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Thread: ISO: #6 Flex Nib (Not FPR or Noodlers plz) listing (info)

  1. #21
    Senior Member Pterodactylus's Avatar
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    Default Re: ISO: #6 Flex Nib (Not FPR or Noodlers plz) listing (info)

    Quote Originally Posted by Detman101 View Post
    Quote Originally Posted by Pterodactylus View Post
    Oh wow...nice!
    Now to find out how you did that....lol
    To control a flexible nib is all about pressure.

    Imho the first step is to learn to write with a really light hand, most people (ballpen barbariens and FP nail writers) do not control their downforce as it does not matter with their pens.

    So they write with a way too high (for a flexible nib) downforce and also are not used to control it selectively.
    So even with a very flexible you should be able to write evenly with the thinnest possible line width with a very light hand.

    When you are able to write with a light hand constantly it is time to practice to increase in a controlled way the downforce on the down strokes... and only on the down strokes, no flexible nib likes it when you apply pressure during a side or upper stroke.

    Sometimes I get the impression people think their handwriting will look neater/better automatically when using a flexible nib.
    This is for sure not the case.
    It is not enough to smash down a flexible nib with the maximum possible pressure (and beyond) in all possible strokes and think it will look nice automatically.

    Imho the opposite is true it’s not about maximize the line width.
    In most cases it Looks much better to use the additional possibility of variable line width in a subtile and elegant way.... less is often more

    And last but not least using a flexible nib is only a puzzle piece, an additional option you can use and not the answer to improve your writing.

    Unfortunately I also know no better answer than practice, practice, practice ..... letter forming, combine them, maintaining a constant slant, control your downforce, ......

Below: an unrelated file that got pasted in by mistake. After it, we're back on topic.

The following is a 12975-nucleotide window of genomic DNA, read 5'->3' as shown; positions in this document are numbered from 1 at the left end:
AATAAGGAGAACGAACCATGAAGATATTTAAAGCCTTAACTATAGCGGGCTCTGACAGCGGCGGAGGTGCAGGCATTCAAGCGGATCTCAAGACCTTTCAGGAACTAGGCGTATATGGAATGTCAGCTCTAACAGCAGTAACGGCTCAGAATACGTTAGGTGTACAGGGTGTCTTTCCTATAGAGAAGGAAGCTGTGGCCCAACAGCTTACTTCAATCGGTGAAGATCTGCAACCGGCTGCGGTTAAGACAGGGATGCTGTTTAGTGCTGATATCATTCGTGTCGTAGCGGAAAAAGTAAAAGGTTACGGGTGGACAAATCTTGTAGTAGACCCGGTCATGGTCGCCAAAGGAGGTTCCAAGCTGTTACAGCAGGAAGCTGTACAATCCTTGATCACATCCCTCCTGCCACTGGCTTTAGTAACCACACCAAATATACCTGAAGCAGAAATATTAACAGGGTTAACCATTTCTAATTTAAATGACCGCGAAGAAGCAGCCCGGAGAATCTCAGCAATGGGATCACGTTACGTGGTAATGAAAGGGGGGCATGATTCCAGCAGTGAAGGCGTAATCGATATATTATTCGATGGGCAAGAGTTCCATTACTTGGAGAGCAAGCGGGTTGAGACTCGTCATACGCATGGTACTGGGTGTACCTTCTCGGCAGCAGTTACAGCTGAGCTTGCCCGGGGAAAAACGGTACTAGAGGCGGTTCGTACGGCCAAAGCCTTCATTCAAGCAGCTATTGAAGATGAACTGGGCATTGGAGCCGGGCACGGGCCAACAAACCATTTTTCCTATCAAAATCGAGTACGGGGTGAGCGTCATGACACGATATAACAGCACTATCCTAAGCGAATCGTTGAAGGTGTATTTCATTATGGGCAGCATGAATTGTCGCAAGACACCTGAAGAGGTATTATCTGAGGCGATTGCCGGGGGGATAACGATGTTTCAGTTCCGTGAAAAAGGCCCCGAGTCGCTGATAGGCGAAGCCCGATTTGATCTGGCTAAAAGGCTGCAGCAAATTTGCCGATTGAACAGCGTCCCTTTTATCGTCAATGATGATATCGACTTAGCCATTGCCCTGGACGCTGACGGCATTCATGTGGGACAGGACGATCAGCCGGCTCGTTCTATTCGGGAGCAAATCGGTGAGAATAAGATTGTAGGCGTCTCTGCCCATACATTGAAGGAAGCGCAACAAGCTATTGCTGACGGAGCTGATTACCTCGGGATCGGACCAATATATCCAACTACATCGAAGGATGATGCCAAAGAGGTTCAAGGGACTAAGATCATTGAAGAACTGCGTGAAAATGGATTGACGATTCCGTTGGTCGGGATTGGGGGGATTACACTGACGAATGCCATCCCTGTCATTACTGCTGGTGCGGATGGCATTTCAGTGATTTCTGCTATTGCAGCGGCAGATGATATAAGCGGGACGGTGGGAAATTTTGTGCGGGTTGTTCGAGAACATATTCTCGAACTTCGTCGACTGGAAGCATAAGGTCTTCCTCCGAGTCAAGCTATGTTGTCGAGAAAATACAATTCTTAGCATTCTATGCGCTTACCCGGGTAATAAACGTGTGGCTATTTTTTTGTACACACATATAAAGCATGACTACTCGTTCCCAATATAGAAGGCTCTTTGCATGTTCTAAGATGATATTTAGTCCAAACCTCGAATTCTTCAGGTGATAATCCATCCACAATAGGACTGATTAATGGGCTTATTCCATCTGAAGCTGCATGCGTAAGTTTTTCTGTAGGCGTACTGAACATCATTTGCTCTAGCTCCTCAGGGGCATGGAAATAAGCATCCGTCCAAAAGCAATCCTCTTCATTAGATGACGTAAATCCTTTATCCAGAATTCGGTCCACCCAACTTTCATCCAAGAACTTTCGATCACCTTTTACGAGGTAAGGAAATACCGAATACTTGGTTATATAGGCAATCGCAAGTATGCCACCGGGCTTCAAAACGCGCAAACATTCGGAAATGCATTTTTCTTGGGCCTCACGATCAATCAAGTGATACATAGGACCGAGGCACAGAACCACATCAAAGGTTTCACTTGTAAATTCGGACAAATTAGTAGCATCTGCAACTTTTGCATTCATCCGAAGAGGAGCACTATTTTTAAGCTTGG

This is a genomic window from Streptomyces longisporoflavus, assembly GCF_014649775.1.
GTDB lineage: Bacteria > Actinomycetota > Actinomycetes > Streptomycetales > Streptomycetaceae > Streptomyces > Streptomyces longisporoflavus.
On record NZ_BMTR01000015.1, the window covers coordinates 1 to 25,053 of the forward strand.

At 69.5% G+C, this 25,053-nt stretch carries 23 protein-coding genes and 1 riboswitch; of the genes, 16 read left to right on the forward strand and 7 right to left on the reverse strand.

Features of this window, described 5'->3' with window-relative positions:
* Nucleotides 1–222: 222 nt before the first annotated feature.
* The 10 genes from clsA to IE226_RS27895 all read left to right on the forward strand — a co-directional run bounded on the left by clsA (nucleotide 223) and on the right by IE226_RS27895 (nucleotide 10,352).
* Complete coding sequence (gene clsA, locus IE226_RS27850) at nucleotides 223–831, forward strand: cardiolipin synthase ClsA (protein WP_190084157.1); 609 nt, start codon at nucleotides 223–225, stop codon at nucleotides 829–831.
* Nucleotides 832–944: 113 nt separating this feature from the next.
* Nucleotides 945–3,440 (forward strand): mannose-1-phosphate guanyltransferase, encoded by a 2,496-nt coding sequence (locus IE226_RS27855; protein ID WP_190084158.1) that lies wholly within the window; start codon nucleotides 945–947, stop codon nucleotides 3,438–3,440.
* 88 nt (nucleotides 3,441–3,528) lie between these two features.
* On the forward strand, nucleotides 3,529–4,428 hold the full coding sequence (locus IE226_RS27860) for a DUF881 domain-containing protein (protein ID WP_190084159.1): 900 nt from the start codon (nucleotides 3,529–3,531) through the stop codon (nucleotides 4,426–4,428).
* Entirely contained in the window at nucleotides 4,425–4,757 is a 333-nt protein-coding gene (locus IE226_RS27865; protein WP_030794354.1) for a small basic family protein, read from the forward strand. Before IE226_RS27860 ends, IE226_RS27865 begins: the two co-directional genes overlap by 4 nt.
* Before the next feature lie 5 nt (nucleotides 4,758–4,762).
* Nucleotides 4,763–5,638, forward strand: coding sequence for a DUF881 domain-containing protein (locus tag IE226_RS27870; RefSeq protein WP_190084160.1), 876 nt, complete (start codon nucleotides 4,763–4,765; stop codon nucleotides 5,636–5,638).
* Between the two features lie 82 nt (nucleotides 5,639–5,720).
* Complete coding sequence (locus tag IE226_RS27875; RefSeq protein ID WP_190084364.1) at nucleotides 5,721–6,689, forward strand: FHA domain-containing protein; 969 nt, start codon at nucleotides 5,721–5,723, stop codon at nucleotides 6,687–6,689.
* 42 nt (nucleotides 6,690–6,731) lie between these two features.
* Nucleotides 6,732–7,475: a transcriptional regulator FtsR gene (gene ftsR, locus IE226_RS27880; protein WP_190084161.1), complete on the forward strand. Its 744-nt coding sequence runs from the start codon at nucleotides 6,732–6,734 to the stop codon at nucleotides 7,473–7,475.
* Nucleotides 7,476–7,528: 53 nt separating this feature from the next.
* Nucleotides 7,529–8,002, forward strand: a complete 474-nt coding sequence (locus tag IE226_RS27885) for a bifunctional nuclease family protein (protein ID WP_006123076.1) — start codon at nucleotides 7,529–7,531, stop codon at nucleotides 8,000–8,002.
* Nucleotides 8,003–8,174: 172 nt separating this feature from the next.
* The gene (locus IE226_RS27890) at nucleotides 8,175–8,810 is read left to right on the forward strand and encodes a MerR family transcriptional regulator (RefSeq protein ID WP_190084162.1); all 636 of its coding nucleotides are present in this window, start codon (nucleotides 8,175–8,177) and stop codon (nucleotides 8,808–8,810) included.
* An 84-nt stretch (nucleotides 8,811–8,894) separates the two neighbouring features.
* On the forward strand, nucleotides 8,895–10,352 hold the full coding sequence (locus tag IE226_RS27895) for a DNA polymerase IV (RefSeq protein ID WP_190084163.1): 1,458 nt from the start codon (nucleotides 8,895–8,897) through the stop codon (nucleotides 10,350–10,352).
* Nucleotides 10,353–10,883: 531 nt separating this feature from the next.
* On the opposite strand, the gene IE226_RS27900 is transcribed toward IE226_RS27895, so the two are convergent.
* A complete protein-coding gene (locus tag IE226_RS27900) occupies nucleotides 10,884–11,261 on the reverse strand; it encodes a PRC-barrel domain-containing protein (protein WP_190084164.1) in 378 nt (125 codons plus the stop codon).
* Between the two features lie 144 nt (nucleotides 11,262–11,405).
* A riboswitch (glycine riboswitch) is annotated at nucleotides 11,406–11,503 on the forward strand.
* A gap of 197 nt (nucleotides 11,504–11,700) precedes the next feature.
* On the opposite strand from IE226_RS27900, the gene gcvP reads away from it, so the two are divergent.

If you don’t see improvements no matter which writing device you use also a flexible nib will not help (it even can make it look worse smashing the nib downwards the paper until it begs for mercy (and this „worse“ can often be seen when newbies post their results with their „new“ flexible nib)).


    To answer your question, with a soft pencil you can achieve quite a lot of line variation controlling your pressure.
    And it is a great exercise to learn how to control your pressure (without risking to damage a flexible nib).
    Light strokes create light small lines, stronger (downstrokes) create dark broad lines, just like with a flexible nib.

    If you are satisfied with your pencil result you can easily apply it also to a flexible nib.
    And itˋs easier to start practicing than with a super flex nib.


    And there are of course dip nibs with all degrees of flexibility, also up to an amount of flexibility a FP nib could never ever achieve, available for small money.
    Last edited by Pterodactylus; September 19th, 2020 at 01:29 AM.

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    azkid (September 19th, 2020), Detman101 (September 19th, 2020), Hawker800 (September 19th, 2020)

  3. #22
    Senior Member wingwiper's Avatar
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    Default Re: ISO: #6 Flex Nib (Not FPR or Noodlers plz) listing (info)

    Quote Originally Posted by abedolla View Post